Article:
Take for example our first impression of Dexter and Tracy. Dexter is shunned by his wife (immediately gaining our empathy) but also senselessly violent with her (immediately losing our sympathy). Tracy is frustrated with her husband (visualized by her breaking his golf club on her knee) but also an imposing figure as she kicks him out. But the film keeps shaping and reshaping these perceptions. There are no straight expository links, only suggestive shades of character. We spend the duration of the film in the Lord mansion and gradually connect with these people as they connect with each other, revealing different facets of themselves with each interaction. So much is evident in our encounter with Dexter and Tracy: their marital problems, their dynamic, their power structure. Yet, we are challenged continuously as the film progresses. Is Dexter’s incongruous violence in the beginning an inexcusable act of helpless frustration or one of drunken misdemeanor? Is it an indication of a larger message about the intolerance in men of women in power, exemplified later again in Tracy’s father’s grotesquely sexist remarks about his affair with a younger woman?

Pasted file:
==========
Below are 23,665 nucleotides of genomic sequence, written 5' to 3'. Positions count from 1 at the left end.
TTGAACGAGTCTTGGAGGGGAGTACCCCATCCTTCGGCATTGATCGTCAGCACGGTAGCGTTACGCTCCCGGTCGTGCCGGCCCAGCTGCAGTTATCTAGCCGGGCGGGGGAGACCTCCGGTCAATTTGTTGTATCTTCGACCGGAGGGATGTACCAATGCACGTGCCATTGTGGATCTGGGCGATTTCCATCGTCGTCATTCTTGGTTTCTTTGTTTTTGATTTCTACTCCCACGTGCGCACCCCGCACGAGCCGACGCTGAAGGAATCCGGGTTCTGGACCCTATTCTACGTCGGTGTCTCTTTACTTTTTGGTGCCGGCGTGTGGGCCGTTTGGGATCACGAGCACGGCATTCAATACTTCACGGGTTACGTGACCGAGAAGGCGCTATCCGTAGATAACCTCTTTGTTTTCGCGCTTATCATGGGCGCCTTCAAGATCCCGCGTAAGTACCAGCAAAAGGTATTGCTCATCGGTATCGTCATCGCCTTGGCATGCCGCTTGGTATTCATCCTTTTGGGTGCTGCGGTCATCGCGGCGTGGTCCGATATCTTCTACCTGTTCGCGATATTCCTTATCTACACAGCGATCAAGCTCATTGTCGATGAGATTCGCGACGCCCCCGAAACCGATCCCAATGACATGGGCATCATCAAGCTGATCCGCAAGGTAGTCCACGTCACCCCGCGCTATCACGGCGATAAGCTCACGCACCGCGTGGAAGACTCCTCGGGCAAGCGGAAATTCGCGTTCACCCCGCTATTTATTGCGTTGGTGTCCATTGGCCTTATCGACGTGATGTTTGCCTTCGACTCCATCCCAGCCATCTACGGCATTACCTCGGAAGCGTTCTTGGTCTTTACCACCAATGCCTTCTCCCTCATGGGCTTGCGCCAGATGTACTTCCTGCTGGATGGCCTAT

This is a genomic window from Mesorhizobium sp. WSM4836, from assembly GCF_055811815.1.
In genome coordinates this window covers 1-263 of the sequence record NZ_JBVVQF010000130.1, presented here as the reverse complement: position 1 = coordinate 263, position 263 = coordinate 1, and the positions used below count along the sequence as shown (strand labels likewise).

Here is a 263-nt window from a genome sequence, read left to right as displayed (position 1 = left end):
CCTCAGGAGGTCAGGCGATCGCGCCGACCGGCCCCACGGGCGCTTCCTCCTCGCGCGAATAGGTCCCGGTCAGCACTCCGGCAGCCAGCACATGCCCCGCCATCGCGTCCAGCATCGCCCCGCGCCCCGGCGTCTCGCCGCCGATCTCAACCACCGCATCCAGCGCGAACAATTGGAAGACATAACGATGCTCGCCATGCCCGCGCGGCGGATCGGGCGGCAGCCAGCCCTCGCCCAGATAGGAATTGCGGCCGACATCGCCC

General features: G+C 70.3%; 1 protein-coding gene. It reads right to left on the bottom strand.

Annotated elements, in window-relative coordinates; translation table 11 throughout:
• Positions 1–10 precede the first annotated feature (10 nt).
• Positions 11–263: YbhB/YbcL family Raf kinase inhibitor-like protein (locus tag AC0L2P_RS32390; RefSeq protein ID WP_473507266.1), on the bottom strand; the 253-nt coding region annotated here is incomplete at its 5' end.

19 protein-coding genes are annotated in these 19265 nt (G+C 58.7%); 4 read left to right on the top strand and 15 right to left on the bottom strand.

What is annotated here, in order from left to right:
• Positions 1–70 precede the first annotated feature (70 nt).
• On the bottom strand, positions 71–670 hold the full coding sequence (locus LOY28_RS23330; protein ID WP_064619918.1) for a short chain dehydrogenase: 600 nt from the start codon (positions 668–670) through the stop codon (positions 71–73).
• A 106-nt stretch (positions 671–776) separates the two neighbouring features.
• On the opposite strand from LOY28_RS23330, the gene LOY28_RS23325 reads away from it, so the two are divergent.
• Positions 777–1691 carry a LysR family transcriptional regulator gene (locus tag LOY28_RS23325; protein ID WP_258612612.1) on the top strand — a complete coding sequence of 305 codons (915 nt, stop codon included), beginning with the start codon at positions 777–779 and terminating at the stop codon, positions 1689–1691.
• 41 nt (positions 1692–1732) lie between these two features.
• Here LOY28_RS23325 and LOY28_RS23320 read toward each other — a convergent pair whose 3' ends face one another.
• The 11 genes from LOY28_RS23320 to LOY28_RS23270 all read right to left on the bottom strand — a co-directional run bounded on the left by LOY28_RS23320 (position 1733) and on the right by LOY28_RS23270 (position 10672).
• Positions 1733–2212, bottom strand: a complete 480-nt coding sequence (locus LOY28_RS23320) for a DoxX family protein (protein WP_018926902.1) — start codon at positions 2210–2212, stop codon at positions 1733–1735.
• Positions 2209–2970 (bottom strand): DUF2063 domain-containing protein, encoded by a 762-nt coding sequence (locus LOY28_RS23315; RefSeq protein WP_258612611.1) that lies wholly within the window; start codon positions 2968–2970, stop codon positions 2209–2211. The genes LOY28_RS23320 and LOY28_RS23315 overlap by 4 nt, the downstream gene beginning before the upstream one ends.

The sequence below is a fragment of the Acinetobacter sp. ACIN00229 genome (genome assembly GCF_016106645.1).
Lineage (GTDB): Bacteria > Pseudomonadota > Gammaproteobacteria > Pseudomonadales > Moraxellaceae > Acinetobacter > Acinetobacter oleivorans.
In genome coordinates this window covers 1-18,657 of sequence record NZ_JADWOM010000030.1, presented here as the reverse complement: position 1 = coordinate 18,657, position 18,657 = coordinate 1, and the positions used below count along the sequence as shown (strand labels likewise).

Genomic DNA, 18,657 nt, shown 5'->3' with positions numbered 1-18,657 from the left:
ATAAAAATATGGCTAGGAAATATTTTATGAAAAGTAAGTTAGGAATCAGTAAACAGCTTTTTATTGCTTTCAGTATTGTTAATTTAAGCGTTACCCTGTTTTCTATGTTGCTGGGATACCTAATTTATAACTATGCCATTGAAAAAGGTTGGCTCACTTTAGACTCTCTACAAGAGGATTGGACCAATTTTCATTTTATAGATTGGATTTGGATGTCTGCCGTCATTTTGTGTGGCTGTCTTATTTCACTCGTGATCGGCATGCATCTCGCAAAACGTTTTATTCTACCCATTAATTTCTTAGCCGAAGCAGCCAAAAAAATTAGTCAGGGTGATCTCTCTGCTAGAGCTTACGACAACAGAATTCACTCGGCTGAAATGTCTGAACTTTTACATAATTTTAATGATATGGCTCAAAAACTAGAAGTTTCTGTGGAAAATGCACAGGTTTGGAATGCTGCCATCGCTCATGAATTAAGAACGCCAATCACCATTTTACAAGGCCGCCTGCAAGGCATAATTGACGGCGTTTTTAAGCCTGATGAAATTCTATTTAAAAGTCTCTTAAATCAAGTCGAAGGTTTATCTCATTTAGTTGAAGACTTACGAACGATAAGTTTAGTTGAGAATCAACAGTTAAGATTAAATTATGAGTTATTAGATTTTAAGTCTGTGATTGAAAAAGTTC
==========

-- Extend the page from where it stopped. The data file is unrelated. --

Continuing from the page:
Slowly, Tracy’s steely, reserved grandeur begins to show itself as her biggest shortcoming. The woman who holds power over three men at once feels disconnected from all of them at the same time. “I don’t want to be worshiped,” she says, “I want to be loved.” Dexter, on the other hand, is vulnerable to his alcoholism but also to Tracy. His frustration that materialized itself in the form of violence has now become cunning, but instead of portraying him as a man who has plotted a revenge, we simply accept him as a man whose personality we didn’t fully comprehend. With the benefit of hindsight, it is easy to deduce that the comic separation of Dexter and Tracy at the beginning foreshadows a film about their reunion, but the means to that end — a point at which they have completely reformed our perception of them — is not exactly what the audience had expected.